Functionally Different AU- and G-rich cis-Elements Confer Developmentally Regulated mRNA Stability in Trypanosoma cruzi by Interaction with Specific RNA-binding Proteins

Iván D'Orso, Alberto C C Frasch

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Abstract

Post-transcriptional regulatory mechanisms have been suggested to be the main point of control of gene expression in kinetoplastid parasites. We have previously shown that Trypanosoma cruzi SMUG mucin mRNA steady-state level is developmentally regulated by post-transcriptional mechanisms, being stable in the epimastigote insect vector stage, but unstable in the trypomastigote infective stage of the parasite. Its turn-over is controlled by an AU-rich element (ARE) localized in the 3′-untranslated region, since a reporter gene lacking this sequence was stable in the trypomastigote stage (Di Noia, J. M., D'Orso, I., Sanchez, D. O., and Frasch, A. C. (2000) J. Biol. Chem. 275, 10218-10227). Here, we show by gel mobility shift assay that the 44-nt ARE sequence interacts with a set of stage-specific AU-rich element RNA-binding proteins (ARE-BPs). The epimastigote stage AU-rich element RNA-binding protein, named E-ARE-BP, and the trypomastigote stage ARE-BPs, named T-ARE-BPs, are efficiently competed by poly(U). UV cross-linking analysis showed that E-ARE-BP has an apparent molecular mass of 100 kDa and is different from the 45-50-kDa ARE-BPs present in other stages of the parasite. Transfection experiments allowed the identification of a novel cis-element that might be responsible for a positive effect on mRNA stability. It is a G-rich element, named GRE, composed by two contiguous CGGGG pentamers. The factors that recognize GRE were different from the ones that bind to ARE, in both molecular masses and subcellular localization. Thus, ARE and GRE are functionally different cis-elements, which might regulate mucin expression throughout the parasite life cycle.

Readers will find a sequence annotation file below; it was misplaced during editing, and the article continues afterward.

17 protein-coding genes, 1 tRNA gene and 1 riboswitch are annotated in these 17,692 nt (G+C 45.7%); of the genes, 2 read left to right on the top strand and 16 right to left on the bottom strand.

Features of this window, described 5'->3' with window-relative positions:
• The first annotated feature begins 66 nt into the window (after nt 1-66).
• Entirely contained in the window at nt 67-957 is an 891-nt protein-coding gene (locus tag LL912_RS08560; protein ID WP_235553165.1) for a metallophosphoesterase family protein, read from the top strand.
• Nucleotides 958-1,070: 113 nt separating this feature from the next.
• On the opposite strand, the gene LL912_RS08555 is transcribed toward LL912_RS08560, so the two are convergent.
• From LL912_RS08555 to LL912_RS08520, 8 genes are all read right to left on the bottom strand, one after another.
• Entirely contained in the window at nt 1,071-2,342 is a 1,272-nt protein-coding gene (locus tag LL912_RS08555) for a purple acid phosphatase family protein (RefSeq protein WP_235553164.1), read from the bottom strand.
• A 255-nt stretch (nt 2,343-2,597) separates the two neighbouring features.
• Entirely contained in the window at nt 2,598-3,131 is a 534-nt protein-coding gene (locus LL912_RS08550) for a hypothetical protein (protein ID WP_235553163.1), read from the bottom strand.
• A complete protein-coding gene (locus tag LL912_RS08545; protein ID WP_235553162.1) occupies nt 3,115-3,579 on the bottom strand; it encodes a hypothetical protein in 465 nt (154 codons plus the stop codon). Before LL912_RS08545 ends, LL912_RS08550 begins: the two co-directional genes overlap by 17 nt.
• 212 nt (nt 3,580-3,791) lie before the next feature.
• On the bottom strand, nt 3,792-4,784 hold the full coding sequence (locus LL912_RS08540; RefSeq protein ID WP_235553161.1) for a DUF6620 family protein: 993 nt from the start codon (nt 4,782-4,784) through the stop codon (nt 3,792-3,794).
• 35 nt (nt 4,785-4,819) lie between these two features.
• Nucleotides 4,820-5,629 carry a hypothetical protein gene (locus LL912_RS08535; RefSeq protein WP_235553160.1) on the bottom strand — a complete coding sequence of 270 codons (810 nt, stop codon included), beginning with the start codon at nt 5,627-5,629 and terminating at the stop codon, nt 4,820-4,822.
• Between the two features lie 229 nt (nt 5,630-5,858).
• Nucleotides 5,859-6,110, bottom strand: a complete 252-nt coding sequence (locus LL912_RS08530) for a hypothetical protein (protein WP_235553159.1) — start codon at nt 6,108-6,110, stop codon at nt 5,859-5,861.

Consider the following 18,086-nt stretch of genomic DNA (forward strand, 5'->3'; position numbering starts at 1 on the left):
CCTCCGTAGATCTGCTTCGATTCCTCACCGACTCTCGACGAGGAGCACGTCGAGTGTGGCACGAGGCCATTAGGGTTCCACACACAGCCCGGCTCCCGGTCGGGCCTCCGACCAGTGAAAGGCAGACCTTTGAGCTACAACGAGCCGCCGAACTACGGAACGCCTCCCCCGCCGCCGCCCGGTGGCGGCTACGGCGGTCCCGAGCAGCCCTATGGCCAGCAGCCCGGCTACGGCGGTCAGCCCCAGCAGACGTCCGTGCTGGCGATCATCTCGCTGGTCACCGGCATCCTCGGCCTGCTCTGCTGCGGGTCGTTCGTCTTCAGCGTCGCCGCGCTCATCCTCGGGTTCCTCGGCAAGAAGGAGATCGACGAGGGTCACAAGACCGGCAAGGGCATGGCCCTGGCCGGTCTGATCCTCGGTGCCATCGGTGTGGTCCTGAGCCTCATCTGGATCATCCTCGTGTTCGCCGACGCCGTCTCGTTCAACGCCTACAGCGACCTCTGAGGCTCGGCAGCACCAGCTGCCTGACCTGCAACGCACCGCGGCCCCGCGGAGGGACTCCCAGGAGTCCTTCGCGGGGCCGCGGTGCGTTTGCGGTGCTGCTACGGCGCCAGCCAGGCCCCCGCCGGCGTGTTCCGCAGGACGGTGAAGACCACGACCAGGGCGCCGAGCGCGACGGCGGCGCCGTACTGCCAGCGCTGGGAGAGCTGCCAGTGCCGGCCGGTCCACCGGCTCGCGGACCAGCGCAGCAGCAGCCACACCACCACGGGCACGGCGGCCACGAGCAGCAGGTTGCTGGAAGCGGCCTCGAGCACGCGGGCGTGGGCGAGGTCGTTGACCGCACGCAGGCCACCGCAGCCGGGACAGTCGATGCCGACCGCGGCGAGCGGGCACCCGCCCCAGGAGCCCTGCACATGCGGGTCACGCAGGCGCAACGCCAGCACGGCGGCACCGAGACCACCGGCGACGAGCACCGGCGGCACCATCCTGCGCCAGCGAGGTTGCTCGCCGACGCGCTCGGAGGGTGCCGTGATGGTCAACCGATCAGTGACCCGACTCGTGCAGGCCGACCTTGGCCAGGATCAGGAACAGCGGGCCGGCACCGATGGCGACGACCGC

Original languageEnglish (US)
Pages (from-to)15783-15793
Number of pages11
JournalJournal of Biological Chemistry
Volume276
Issue number19
DOIs
StatePublished - May 11 2001

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ASJC Scopus subject areas

  • Biochemistry
  • Molecular Biology
  • Cell Biology

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